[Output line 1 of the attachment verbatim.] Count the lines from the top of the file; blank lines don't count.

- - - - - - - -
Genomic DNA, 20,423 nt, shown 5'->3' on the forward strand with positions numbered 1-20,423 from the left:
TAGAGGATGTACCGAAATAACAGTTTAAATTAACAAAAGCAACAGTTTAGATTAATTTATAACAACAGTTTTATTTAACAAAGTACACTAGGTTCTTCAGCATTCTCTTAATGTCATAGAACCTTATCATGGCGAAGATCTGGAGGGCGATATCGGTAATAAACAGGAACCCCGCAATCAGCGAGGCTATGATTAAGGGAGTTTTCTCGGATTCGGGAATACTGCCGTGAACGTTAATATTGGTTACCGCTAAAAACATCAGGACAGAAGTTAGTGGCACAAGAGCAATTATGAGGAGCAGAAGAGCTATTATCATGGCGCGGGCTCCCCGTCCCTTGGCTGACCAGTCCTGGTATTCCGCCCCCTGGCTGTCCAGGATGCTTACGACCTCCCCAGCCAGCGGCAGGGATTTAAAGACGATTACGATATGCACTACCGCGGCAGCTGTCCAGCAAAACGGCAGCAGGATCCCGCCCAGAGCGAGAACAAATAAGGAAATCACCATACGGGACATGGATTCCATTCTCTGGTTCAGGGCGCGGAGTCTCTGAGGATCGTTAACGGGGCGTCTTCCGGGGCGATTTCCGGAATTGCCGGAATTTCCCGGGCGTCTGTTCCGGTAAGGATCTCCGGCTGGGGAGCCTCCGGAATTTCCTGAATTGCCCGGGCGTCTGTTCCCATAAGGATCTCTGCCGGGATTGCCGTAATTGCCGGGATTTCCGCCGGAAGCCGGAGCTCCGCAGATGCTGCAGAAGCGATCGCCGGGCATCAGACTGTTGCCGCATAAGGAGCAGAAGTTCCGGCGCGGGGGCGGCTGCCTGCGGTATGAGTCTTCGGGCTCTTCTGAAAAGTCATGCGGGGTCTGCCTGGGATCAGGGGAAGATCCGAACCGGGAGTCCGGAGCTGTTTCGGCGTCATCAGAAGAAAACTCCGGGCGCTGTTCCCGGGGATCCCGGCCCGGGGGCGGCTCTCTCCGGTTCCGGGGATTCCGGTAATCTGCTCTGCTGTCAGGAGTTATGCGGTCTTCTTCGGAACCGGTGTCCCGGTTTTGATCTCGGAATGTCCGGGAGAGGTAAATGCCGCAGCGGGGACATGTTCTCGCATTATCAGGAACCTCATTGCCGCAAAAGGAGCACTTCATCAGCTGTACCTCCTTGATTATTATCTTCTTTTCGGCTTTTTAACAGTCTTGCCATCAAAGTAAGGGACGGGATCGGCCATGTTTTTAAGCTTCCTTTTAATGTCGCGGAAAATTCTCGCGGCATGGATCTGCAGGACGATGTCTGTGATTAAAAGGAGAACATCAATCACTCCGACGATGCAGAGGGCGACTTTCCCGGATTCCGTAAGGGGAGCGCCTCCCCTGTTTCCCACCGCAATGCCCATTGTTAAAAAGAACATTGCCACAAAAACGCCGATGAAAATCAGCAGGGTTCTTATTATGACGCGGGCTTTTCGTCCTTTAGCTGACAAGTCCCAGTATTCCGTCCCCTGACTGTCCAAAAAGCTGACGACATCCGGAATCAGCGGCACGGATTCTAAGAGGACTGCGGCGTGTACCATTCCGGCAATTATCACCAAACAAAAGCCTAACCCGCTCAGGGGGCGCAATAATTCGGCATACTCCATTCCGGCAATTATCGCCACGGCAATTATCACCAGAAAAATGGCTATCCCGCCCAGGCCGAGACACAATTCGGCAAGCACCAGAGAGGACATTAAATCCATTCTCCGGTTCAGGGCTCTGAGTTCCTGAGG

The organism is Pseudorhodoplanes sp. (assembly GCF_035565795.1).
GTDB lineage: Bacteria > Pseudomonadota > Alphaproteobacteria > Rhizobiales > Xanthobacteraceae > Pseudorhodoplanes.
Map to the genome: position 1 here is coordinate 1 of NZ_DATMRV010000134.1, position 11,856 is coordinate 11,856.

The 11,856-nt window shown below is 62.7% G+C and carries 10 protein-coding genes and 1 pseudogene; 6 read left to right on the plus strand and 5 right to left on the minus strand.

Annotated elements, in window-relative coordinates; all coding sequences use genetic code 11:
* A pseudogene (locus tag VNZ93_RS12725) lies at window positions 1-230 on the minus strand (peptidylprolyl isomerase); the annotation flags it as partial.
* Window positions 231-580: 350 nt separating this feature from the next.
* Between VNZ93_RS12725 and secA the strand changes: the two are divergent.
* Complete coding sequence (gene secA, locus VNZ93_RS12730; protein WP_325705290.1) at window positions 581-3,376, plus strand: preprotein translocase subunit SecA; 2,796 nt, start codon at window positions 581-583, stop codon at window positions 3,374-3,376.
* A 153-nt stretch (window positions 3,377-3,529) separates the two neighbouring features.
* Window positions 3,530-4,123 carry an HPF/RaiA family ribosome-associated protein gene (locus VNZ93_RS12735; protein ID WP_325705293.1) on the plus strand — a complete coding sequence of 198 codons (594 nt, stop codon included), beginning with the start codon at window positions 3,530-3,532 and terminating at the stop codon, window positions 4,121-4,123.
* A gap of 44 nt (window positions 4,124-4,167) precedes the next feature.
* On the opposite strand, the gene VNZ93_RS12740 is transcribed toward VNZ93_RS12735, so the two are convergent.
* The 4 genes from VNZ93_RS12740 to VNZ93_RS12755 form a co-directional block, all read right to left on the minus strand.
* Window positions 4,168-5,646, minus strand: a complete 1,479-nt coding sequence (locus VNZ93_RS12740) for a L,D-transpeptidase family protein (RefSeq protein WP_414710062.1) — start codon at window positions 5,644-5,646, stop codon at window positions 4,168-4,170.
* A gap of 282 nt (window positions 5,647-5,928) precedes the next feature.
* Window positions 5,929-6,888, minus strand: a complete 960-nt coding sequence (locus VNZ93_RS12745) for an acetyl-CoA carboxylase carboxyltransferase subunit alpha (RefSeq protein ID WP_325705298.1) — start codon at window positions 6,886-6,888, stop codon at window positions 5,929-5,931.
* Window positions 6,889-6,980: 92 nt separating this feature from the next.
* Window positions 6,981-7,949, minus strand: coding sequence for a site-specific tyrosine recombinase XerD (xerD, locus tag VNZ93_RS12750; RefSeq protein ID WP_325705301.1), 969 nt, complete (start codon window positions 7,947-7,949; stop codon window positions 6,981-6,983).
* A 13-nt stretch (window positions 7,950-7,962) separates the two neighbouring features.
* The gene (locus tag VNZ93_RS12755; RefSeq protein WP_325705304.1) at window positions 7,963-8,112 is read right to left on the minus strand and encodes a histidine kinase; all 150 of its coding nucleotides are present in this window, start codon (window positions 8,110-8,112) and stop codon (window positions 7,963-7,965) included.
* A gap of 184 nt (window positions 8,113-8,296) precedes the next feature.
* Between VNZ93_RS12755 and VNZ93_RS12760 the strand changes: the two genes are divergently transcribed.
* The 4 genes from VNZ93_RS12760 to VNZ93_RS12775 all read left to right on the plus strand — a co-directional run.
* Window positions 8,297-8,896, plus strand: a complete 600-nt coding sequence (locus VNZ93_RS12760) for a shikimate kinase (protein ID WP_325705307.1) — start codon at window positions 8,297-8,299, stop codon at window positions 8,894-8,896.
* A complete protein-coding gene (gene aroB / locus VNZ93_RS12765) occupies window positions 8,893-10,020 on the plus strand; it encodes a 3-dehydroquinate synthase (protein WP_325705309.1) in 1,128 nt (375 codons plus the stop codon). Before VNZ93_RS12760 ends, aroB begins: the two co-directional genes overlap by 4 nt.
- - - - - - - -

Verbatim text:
Genomic DNA, 20,423 nt, shown 5'->3' on the forward strand with positions numbered 1-20,423 from the left: